- The Washington Times - Wednesday, June 30, 2004

An animal that last week tested “inconclusive” for mad cow disease does not have the fatal, brain-wasting malady, the U.S. Agriculture Department said yesterday.

The USDA since Friday has twice notified the public of inconclusive test results for mad cow disease, but gave no further details. The testing is part of a stepped-up effort since the December discovery of the country’s first mad cow case.

The announcements drove cattle markets down, causing some cattle industry groups to ask the department to rethink its approach.

“The U.S. cattle industry and the public deserve straightforward and complete facts from USDA, not censored bits of data that serve no public interest, other than to allow opportunists to exploit the resulting volatility in the U.S. live cattle market,” said Leo McDonnell, president of the Ranchers-Cattlemen Action Legal Fund, an industry group representing cattle producers.

Mad cow disease, officially known as bovine spongiform encephalopathy, or BSE, is a fatal disorder that attacks the central nervous system of cattle. In rare instances, a form of it has infected humans who eat diseased tissue.

The USDA is screening about 268,000 animals as part of a yearlong program to determine the prevalence of the disease in the United States.

Cattle are screened with one test, which offers only preliminary results, inconclusive or negative. With inconclusive results, individual carcasses are removed from the food chain and conclusive tests, which take four to seven days, are performed at a USDA lab.

USDA said it would announce each inconclusive result to prevent rumors from affecting markets and to inform the public.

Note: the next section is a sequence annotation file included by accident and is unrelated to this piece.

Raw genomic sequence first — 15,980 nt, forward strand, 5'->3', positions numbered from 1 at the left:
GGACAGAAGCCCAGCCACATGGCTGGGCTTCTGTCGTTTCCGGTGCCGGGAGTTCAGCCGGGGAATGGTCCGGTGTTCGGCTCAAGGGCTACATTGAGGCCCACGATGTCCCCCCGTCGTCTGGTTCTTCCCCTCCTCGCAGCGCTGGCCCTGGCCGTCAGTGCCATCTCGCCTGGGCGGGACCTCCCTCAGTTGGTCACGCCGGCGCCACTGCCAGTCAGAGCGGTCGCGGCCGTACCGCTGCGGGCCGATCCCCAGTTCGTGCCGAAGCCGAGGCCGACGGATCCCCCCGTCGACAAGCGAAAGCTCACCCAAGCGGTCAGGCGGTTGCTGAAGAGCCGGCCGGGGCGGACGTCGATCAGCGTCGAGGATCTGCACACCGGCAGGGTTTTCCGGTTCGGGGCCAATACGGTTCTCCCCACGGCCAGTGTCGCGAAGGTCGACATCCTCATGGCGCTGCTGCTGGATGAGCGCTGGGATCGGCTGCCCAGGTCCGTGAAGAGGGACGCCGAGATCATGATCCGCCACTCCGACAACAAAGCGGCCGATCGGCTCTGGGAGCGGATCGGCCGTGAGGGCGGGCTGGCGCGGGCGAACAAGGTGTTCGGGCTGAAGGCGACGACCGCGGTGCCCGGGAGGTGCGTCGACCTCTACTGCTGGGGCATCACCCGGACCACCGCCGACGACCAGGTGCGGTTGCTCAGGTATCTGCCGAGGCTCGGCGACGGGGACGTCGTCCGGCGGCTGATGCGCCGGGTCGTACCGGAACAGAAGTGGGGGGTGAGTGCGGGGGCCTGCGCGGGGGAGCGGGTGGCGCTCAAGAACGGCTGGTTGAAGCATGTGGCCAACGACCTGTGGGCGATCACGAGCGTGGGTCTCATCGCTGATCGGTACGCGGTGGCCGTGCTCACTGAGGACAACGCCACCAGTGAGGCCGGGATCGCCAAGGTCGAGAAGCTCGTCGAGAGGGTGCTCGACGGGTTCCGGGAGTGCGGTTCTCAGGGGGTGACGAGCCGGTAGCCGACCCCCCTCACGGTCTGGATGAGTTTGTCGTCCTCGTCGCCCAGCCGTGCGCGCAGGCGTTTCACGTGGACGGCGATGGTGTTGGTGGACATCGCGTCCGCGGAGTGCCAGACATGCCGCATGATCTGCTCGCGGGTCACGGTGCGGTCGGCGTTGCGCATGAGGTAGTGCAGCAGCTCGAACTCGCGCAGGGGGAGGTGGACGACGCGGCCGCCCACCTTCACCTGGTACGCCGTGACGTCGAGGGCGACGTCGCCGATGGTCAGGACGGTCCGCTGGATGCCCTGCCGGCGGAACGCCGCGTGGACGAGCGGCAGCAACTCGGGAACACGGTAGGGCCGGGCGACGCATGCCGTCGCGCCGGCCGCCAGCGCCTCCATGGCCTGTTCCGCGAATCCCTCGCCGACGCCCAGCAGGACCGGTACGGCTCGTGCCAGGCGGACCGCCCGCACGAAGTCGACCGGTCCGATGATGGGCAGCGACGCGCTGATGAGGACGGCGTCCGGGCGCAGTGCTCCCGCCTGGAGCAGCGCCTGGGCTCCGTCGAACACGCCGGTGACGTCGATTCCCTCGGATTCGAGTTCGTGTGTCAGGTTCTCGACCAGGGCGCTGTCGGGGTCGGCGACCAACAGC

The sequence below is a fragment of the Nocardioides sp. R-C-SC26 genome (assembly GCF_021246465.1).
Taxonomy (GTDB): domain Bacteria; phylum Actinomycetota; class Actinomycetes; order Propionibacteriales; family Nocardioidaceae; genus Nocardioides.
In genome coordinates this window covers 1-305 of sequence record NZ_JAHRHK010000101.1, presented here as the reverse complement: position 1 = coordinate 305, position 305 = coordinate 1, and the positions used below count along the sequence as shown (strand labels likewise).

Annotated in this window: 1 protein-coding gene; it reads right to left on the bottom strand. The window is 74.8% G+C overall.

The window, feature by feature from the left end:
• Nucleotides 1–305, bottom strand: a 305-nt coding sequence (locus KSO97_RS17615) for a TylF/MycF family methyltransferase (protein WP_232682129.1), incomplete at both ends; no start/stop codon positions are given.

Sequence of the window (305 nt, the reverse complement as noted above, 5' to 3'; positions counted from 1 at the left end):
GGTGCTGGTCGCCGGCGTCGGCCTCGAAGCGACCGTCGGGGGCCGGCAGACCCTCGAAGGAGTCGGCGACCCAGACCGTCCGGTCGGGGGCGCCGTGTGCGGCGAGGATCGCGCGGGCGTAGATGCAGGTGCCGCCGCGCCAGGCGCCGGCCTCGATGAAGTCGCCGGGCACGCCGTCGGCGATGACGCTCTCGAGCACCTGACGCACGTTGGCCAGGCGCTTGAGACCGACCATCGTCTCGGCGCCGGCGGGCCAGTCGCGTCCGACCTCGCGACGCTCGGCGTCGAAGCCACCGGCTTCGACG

“There’s a lot of discussion around that. And, I think the most important thing, the USDA wants to be very transparent with this issue,” said Dr. John Clifford, a deputy administrator at USDA.

But markets have fallen and rumors have spread quickly after inconclusive results.

Cattle for August delivery fell 2.4 percent to 85.75 cents a pound yesterday on the Chicago Mercantile Exchange, a two-week low. Prices fell 3.3 percent after Friday’s announcement.

The American Meat Institute, which represents the meatpacking industry, also has questioned the way the department is “dribbling out inconclusive results.”

David Ray, an AMI spokesman, said beef is safe but the announcements cause undue consumer concern, roil markets and hurt chances that major overseas markets will resume purchasing American beef.

Foreign-trade partners responded by closing off their markets to American cattle and beef, and cattle prices quickly dipped after the December announcement of the first U.S. case. But the beef industry rebounded because of continuing strong demand among U.S. consumers, assisted in part by popular low-carbohydrate, high-protein diets.

Smithfield Foods, based in Smithfield, Va., reported earlier this month that its beef business had returned to profitability “after several months of unprofitable operations following the discovery of a single case of BSE in Washington state in December 2003, and the subsequent ban on beef exports from the United States to most foreign countries.”

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